"Perception does not shape your life; it is your life. I am creating my own environment. Minute by minute, we all shape our internal environment, and from that comes the happiness or suffering of our lives. Using self-empathy and then empathy for the other allows us to hear their words not as rudeness but as an exchange we can enjoy." -Judith Lasater
Interruptions are the stop of continuous forward movement. Technology is a thief of time and a source of those interruptions. Why is it that we are so programed to reply to that little ding! New message... new mail... text... how driven are we by social media that it's our own personal addiction. As soon as I start setting limits, something will come up where I need to be reachable (for my family or for work). My father is frequently agitated he can't reach me because my phone is always on silent. Why do we have to be so reachable at all times, all day, every day? Just this morning, I counted several dozen interruptions in my routine within 4 hours... from phone calls, emails, texts, kids, meal fixin, doorbell, .... the list goes on.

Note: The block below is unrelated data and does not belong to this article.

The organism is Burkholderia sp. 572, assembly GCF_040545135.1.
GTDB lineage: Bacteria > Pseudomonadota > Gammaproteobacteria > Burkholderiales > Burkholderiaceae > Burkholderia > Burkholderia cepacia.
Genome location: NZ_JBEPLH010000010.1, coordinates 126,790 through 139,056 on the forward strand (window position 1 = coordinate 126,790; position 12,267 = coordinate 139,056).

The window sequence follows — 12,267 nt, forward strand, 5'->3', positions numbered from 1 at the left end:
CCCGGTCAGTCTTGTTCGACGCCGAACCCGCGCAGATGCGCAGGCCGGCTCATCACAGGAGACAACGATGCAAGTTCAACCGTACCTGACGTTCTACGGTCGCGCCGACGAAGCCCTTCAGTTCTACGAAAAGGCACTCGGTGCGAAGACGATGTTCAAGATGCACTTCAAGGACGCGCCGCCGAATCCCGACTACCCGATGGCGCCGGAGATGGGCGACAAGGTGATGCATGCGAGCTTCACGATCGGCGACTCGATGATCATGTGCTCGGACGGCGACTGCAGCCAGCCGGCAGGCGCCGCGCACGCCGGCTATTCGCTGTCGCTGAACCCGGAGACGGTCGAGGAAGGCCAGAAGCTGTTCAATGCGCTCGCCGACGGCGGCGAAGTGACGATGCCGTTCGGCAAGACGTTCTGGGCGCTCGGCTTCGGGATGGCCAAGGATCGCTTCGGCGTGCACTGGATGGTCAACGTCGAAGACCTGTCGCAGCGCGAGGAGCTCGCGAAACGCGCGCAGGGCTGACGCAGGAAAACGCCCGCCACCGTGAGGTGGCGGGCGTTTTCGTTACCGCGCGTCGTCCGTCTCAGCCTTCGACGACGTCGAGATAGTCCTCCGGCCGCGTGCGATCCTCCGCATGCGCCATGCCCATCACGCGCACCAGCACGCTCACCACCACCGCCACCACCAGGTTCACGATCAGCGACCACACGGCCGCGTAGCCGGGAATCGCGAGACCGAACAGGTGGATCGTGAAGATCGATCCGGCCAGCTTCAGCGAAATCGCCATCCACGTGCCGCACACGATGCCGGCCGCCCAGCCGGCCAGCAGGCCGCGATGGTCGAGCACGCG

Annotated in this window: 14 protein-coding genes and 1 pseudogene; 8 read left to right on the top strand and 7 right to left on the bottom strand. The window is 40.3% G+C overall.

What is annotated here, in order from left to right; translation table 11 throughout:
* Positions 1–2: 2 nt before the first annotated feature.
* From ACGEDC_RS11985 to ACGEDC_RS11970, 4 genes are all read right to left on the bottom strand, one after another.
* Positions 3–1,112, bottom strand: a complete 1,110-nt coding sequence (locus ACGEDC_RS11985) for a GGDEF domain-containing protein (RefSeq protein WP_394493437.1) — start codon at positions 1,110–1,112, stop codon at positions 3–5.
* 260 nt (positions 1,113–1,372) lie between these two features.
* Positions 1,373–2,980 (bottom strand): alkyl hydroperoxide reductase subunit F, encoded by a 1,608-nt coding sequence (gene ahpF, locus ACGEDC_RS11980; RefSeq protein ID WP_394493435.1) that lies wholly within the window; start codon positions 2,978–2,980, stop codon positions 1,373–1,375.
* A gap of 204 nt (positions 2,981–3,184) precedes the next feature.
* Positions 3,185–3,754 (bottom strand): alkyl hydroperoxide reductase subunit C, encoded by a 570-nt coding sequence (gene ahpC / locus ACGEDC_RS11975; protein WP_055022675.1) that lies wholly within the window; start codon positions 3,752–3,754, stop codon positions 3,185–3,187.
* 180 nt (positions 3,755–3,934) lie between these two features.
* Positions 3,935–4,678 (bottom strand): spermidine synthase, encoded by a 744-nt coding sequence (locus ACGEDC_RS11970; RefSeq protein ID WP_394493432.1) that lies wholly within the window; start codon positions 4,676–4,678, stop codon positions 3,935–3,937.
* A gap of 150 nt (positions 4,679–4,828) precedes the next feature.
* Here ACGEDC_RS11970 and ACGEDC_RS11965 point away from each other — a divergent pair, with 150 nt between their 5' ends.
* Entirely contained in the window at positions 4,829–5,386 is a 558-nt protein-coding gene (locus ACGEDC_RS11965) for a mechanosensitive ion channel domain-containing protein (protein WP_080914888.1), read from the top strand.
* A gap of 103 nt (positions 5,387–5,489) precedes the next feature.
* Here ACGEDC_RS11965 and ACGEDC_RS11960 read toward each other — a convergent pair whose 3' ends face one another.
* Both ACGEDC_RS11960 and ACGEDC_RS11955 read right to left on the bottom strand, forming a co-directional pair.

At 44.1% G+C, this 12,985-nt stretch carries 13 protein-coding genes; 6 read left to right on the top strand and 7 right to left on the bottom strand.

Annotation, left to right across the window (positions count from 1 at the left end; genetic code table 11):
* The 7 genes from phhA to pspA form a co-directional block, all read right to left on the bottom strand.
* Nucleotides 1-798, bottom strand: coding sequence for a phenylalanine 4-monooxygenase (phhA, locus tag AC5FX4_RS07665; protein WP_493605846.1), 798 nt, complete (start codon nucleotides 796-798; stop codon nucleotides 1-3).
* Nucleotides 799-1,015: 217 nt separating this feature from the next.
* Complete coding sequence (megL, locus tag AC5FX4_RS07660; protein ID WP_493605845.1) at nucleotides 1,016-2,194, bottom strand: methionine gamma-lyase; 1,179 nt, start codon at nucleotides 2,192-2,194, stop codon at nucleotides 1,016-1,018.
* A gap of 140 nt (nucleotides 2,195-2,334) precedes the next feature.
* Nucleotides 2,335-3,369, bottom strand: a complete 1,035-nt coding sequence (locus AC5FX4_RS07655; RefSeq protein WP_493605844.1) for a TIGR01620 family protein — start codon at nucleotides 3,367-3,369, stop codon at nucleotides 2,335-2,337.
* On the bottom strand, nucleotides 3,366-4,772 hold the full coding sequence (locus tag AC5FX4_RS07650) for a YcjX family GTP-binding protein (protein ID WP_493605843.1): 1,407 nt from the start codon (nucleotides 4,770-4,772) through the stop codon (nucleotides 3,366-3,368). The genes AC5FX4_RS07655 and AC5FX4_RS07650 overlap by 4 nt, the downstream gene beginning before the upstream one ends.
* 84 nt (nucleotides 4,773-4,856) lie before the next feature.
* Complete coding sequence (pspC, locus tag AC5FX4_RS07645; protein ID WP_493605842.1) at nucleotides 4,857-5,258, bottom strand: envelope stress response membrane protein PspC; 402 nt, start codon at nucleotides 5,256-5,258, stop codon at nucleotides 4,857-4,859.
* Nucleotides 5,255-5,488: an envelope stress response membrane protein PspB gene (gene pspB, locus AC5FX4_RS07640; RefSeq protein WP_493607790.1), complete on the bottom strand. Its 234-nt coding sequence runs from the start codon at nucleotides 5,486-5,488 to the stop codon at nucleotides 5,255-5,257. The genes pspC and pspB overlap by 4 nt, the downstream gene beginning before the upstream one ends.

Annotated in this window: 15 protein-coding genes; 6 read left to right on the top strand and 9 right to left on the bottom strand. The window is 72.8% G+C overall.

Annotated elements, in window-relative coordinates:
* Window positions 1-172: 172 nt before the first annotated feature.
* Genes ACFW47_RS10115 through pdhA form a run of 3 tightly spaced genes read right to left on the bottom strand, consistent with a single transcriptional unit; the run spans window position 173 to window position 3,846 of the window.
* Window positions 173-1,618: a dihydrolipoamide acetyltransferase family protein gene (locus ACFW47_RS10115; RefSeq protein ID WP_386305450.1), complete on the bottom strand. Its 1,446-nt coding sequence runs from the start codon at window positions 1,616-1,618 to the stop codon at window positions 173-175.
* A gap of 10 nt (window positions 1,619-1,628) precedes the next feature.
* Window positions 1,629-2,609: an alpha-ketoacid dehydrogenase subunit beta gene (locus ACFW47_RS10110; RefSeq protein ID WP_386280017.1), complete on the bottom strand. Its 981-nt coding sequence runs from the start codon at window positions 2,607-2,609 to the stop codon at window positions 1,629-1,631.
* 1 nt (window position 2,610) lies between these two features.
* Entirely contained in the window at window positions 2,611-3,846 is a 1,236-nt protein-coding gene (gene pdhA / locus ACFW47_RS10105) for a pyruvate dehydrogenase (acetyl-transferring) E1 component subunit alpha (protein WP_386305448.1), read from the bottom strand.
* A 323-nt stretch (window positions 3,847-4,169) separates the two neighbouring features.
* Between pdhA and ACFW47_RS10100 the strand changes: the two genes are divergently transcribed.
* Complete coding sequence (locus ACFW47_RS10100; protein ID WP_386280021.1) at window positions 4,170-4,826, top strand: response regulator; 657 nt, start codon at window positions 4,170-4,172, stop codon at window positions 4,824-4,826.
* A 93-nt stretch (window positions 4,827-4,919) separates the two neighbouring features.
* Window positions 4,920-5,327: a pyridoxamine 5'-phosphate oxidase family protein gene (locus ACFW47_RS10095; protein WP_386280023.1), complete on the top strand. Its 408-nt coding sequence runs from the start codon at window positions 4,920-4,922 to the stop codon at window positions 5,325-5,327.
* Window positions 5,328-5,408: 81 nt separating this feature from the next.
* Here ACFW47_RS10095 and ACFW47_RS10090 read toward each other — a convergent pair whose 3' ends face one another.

Ding! Another email! (Ok, I know, I know. I can turn off the ding... but what if... I miss something... Sigh, that's another blog topic: Equanimity...who takes refuge in silence (wherever he may be), who is content (no matter what occurs), those whose home is everywhere, whose mind is always steady, and whose heart if full of devotion. (Bhagavad Gita, 12.19))
Children are usually a source of happy interruption during my day. I love it when son #1 comes up and says, "Mom, I'm starving! What can I eat?" Son #2, "Mom, let's go see the ducks outside"... or my favorite, an unexpected cuddle or hug by either boy. All good things, and thankfully I can fully participate, most of the time, anyway.
However, I'm not always thrilled by interruption, the halt of progress (there goes my fire-pita nature again!). When it happens, I have to choose to hear it as their eagerness or joy for whatever it is that that person is sharing with me. I have to choose how I perceive the interruption.